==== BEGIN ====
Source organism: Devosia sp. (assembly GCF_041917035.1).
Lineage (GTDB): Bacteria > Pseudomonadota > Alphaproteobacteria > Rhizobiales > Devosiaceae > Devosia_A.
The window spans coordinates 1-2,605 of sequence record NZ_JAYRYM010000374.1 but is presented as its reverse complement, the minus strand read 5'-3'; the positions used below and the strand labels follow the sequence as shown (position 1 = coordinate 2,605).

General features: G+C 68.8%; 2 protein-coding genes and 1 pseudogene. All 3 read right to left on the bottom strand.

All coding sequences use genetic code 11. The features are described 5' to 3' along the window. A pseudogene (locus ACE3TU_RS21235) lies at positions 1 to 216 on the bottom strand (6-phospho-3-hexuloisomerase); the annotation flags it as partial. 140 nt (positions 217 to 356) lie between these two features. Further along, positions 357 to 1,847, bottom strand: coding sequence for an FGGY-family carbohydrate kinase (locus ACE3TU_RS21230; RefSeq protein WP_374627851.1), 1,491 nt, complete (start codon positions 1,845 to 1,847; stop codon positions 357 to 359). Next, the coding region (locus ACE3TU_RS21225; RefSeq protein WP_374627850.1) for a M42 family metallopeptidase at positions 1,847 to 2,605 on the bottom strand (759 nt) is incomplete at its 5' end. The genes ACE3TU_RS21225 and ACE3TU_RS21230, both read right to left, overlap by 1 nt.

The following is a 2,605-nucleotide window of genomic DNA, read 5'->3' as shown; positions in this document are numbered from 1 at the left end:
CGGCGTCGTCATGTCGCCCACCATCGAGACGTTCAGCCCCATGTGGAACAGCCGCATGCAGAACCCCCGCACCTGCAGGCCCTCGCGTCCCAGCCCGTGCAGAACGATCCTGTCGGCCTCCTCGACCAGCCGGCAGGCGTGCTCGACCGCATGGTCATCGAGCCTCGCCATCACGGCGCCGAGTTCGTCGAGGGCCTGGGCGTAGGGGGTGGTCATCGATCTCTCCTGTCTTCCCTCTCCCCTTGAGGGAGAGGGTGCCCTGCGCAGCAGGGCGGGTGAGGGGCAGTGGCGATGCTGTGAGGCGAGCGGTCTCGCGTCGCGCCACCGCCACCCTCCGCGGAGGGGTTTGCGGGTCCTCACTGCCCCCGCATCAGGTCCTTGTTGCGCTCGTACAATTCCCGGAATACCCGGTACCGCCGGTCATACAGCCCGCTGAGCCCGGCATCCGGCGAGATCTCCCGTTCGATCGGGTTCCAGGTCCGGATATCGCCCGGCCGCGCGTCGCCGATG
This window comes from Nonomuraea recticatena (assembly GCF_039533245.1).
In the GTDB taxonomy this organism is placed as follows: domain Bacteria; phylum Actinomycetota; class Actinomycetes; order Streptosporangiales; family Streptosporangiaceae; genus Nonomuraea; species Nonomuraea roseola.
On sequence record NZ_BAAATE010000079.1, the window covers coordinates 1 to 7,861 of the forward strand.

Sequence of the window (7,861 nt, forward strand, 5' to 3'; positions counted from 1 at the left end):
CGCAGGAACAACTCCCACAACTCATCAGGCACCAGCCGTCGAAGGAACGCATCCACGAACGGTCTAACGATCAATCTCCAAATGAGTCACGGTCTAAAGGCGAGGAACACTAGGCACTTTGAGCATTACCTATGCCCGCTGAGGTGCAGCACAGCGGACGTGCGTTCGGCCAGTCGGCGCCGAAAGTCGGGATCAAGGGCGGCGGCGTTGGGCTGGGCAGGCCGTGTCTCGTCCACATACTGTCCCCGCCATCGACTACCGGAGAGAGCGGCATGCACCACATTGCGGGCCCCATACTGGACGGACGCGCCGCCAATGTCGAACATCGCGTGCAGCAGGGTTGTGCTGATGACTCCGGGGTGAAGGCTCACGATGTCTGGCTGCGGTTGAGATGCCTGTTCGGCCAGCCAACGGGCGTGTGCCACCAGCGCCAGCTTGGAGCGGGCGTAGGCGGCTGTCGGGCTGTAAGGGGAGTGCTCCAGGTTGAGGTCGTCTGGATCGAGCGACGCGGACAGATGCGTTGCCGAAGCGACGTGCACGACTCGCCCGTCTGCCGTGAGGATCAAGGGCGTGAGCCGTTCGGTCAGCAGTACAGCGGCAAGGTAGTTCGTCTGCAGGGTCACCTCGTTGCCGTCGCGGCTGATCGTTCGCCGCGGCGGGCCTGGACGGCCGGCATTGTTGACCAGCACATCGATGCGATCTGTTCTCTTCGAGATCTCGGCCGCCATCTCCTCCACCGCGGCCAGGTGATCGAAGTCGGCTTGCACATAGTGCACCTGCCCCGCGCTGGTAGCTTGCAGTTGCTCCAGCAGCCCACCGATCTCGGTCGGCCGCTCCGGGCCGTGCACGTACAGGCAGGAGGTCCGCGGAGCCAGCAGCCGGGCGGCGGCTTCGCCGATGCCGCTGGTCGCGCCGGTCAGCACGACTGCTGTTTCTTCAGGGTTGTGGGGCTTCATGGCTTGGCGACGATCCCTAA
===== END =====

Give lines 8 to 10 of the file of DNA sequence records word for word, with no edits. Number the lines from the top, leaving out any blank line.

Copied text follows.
This window comes from Nonomuraea recticatena (assembly GCF_039533245.1).
In the GTDB taxonomy this organism is placed as follows: domain Bacteria; phylum Actinomycetota; class Actinomycetes; order Streptosporangiales; family Streptosporangiaceae; genus Nonomuraea; species Nonomuraea roseola.
On sequence record NZ_BAAATE010000079.1, the window covers coordinates 1 to 7,861 of the forward strand.